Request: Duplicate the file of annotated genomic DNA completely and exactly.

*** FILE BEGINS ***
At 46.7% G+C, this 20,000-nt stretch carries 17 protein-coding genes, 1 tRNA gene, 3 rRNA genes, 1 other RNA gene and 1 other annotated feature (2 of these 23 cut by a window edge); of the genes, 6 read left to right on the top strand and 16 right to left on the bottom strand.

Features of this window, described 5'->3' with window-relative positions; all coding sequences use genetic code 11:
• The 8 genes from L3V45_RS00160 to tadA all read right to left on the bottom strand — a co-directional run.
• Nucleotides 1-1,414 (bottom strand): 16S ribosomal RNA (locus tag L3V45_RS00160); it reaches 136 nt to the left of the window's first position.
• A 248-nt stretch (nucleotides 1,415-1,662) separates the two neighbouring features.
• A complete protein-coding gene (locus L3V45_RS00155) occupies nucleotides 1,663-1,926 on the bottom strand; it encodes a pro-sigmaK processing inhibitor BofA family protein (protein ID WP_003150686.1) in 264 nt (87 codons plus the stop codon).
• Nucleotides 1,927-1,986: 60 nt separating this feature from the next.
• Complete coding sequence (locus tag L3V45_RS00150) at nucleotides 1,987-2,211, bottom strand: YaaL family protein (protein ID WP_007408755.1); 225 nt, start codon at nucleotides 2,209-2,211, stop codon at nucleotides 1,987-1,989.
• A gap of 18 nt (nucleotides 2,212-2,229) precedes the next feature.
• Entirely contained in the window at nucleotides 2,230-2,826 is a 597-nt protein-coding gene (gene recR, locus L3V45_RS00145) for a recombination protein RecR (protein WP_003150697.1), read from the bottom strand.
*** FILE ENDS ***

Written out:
At 46.7% G+C, this 20,000-nt stretch carries 17 protein-coding genes, 1 tRNA gene, 3 rRNA genes, 1 other RNA gene and 1 other annotated feature (2 of these 23 cut by a window edge); of the genes, 6 read left to right on the top strand and 16 right to left on the bottom strand.

Features of this window, described 5'->3' with window-relative positions; all coding sequences use genetic code 11:
• The 8 genes from L3V45_RS00160 to tadA all read right to left on the bottom strand — a co-directional run.
• Nucleotides 1-1,414 (bottom strand): 16S ribosomal RNA (locus tag L3V45_RS00160); it reaches 136 nt to the left of the window's first position.
• A 248-nt stretch (nucleotides 1,415-1,662) separates the two neighbouring features.
• A complete protein-coding gene (locus L3V45_RS00155) occupies nucleotides 1,663-1,926 on the bottom strand; it encodes a pro-sigmaK processing inhibitor BofA family protein (protein ID WP_003150686.1) in 264 nt (87 codons plus the stop codon).
• Nucleotides 1,927-1,986: 60 nt separating this feature from the next.
• Complete coding sequence (locus tag L3V45_RS00150) at nucleotides 1,987-2,211, bottom strand: YaaL family protein (protein ID WP_007408755.1); 225 nt, start codon at nucleotides 2,209-2,211, stop codon at nucleotides 1,987-1,989.
• A gap of 18 nt (nucleotides 2,212-2,229) precedes the next feature.
• Entirely contained in the window at nucleotides 2,230-2,826 is a 597-nt protein-coding gene (gene recR, locus L3V45_RS00145) for a recombination protein RecR (protein WP_003150697.1), read from the bottom strand.